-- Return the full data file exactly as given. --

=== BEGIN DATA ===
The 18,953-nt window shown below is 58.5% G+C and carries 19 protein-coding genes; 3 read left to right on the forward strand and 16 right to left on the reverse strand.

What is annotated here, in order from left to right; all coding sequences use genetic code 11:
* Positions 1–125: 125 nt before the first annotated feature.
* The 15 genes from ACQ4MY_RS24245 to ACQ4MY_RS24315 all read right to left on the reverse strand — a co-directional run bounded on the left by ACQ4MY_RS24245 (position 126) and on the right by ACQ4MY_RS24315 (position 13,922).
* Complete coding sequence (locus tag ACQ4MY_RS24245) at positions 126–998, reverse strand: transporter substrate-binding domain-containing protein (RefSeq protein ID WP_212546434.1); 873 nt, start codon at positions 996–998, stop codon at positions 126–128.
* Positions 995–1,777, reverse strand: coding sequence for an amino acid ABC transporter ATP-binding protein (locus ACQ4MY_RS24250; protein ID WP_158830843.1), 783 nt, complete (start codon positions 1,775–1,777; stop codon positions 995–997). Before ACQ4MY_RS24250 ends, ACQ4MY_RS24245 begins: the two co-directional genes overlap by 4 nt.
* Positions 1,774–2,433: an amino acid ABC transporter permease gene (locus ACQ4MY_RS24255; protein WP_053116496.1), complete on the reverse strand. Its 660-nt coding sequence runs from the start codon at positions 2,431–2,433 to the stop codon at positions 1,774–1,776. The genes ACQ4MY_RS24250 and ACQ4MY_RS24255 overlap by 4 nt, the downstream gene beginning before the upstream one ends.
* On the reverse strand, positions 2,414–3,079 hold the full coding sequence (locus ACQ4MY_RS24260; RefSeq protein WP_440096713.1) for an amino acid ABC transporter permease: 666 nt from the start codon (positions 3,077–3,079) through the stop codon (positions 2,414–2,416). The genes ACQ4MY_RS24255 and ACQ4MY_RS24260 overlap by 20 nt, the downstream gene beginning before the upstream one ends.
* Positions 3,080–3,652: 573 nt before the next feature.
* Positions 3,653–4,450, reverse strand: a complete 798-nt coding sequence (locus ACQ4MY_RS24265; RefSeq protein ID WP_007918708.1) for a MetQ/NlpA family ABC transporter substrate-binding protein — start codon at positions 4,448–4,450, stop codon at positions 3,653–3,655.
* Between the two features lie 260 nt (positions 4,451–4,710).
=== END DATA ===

The 18,953-nt window shown below is 58.5% G+C and carries 19 protein-coding genes; 3 read left to right on the forward strand and 16 right to left on the reverse strand.

What is annotated here, in order from left to right; all coding sequences use genetic code 11:
* Positions 1–125: 125 nt before the first annotated feature.
* The 15 genes from ACQ4MY_RS24245 to ACQ4MY_RS24315 all read right to left on the reverse strand — a co-directional run bounded on the left by ACQ4MY_RS24245 (position 126) and on the right by ACQ4MY_RS24315 (position 13,922).
* Complete coding sequence (locus tag ACQ4MY_RS24245) at positions 126–998, reverse strand: transporter substrate-binding domain-containing protein (RefSeq protein ID WP_212546434.1); 873 nt, start codon at positions 996–998, stop codon at positions 126–128.
* Positions 995–1,777, reverse strand: coding sequence for an amino acid ABC transporter ATP-binding protein (locus ACQ4MY_RS24250; protein ID WP_158830843.1), 783 nt, complete (start codon positions 1,775–1,777; stop codon positions 995–997). Before ACQ4MY_RS24250 ends, ACQ4MY_RS24245 begins: the two co-directional genes overlap by 4 nt.
* Positions 1,774–2,433: an amino acid ABC transporter permease gene (locus ACQ4MY_RS24255; protein WP_053116496.1), complete on the reverse strand. Its 660-nt coding sequence runs from the start codon at positions 2,431–2,433 to the stop codon at positions 1,774–1,776. The genes ACQ4MY_RS24250 and ACQ4MY_RS24255 overlap by 4 nt, the downstream gene beginning before the upstream one ends.
* On the reverse strand, positions 2,414–3,079 hold the full coding sequence (locus ACQ4MY_RS24260; RefSeq protein WP_440096713.1) for an amino acid ABC transporter permease: 666 nt from the start codon (positions 3,077–3,079) through the stop codon (positions 2,414–2,416). The genes ACQ4MY_RS24255 and ACQ4MY_RS24260 overlap by 20 nt, the downstream gene beginning before the upstream one ends.
* Positions 3,080–3,652: 573 nt before the next feature.
* Positions 3,653–4,450, reverse strand: a complete 798-nt coding sequence (locus ACQ4MY_RS24265; RefSeq protein ID WP_007918708.1) for a MetQ/NlpA family ABC transporter substrate-binding protein — start codon at positions 4,448–4,450, stop codon at positions 3,653–3,655.
* Between the two features lie 260 nt (positions 4,451–4,710).